eighteen can have their lives “unwound” and their body parts
        harvested for use by others, three teens go to extreme lengths to uphold their beliefs–and, perhaps, save their own lives.

        ugliesWesterfeld, Scott
        The Uglies

        Tally can’t wait until her sixteenth birthday, when she’ll be
        made supermodel gorgeous.  When she’s sent to the Smoke to
        bring back a runaway friend, however, she learns that being pretty might not be the mosti mportant thing in the world.

        Is reading about dystopias not enough for you? There are a lot of opportunities in April for you to write, think and talk about The Giver and explore your ideas about the future.

        Barnes and Noble is sponsoring an essay contest for middle and high school students.  To enter, write a letter to Dan Onorato telling him what you think your own future will look like and how to design that future to benefit the community.  More information about the contest can be found here.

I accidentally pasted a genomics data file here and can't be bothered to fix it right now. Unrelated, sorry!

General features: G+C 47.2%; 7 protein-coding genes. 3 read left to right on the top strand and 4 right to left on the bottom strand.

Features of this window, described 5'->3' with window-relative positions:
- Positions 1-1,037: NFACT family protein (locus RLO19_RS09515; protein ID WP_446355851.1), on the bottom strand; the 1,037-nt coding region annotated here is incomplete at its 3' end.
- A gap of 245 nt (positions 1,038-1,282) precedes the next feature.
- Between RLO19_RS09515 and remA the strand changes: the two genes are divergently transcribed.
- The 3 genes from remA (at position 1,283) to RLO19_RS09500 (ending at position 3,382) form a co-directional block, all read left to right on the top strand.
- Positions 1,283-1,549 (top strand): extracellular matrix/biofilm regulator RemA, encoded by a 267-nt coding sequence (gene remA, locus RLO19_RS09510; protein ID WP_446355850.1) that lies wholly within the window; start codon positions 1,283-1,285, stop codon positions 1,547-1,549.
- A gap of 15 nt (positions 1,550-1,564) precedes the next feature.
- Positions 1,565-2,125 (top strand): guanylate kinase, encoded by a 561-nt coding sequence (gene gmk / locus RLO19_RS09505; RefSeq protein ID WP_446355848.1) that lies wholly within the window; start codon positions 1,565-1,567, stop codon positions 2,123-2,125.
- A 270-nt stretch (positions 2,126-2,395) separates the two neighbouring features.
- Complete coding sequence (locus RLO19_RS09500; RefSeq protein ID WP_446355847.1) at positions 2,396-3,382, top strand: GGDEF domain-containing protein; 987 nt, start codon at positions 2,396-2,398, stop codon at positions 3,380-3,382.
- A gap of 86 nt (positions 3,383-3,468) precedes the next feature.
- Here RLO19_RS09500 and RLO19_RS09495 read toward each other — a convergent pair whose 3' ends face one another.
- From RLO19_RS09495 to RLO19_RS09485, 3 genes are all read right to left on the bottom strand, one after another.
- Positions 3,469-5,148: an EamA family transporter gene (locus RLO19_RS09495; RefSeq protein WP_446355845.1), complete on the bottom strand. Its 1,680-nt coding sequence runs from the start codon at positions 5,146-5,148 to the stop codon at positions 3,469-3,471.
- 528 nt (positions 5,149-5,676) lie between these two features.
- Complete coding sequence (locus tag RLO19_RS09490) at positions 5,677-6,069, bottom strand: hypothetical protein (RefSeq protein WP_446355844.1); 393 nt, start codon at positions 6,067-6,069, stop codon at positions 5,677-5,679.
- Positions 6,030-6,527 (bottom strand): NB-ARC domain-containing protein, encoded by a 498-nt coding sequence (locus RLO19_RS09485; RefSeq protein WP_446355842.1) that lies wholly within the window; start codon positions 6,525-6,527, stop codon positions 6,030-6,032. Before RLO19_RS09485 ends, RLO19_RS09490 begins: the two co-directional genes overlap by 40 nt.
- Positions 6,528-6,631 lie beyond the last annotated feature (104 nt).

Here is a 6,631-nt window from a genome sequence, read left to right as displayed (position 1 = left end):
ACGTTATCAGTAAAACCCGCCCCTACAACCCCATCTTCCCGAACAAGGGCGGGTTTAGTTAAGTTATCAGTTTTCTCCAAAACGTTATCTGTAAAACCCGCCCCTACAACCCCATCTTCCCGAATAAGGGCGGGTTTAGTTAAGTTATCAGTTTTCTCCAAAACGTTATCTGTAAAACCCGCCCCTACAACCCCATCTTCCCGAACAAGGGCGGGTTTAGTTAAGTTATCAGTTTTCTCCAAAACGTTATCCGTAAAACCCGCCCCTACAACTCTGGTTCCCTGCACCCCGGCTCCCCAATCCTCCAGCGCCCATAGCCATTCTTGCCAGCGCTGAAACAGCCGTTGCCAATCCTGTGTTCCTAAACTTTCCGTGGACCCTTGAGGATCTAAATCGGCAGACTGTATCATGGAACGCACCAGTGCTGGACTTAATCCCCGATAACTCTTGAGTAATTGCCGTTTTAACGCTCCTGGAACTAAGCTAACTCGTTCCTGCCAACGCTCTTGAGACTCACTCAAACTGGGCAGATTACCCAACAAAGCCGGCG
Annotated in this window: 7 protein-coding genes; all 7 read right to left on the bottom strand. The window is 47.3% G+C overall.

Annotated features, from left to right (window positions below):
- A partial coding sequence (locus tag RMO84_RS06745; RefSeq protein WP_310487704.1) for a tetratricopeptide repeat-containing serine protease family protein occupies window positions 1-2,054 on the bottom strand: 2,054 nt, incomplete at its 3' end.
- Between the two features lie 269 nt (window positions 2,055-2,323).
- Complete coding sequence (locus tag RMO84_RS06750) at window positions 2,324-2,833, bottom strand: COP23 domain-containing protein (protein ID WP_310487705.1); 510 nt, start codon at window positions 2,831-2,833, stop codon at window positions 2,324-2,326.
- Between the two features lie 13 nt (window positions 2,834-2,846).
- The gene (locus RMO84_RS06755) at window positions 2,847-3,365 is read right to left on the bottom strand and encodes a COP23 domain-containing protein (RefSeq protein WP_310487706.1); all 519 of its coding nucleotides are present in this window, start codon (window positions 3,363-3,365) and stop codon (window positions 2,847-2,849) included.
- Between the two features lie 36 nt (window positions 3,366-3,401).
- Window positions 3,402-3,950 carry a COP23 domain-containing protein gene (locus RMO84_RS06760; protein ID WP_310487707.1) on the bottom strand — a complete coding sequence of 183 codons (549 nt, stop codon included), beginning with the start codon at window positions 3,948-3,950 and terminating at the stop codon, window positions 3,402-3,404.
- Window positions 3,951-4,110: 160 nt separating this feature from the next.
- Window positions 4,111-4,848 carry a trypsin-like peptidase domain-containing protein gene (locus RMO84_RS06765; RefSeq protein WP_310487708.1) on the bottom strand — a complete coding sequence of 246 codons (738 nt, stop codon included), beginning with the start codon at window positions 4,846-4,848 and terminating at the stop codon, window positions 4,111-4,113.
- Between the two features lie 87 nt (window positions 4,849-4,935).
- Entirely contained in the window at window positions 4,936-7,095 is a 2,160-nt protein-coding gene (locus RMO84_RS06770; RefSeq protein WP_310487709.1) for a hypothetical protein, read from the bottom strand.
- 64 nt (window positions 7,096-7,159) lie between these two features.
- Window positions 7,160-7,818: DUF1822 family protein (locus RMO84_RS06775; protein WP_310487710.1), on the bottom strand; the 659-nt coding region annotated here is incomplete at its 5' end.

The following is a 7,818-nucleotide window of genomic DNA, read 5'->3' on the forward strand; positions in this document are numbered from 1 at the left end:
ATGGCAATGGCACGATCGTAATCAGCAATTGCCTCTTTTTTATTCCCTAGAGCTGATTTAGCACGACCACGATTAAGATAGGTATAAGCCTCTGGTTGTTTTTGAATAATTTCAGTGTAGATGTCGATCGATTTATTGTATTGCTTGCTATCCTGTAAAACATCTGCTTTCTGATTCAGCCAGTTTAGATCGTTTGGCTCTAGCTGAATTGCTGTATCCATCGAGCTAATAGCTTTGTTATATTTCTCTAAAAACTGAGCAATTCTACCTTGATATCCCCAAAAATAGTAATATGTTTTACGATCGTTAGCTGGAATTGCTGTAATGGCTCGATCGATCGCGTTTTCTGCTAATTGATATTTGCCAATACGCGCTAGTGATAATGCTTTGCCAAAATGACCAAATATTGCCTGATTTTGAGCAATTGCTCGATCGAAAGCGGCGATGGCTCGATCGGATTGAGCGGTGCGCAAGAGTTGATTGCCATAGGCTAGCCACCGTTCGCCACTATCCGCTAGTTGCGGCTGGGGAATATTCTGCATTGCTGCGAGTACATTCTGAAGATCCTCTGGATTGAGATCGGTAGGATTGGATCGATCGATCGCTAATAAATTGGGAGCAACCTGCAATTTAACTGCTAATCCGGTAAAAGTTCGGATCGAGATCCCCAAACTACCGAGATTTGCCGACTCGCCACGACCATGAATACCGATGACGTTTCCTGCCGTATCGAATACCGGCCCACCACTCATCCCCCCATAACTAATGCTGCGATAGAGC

As part of the One Book festivities, there are programs throughout the city related to The Giver and related themes, including dystopias, the future and new technologies.  Here are a few in which you might be interested:

        Technology Playground
        Saturday, April 25 ❘ 1 – 4 pm
        CLP – Main ❘ 4400 Forbes Avenue
        Experience new technology at this multi-dimensional,
        interactive event. Share your memories or hopes for
        the future on a video or audio podcast; experience
        video games for all ages; discover an online tool
        that helps you find the answers you need from real,
        live librarians!

        CLP – Knoxville ❘ 400 Brownsville Road
        Saturday, April 11 @ 1:00 PM
        World Premier of How I See the Future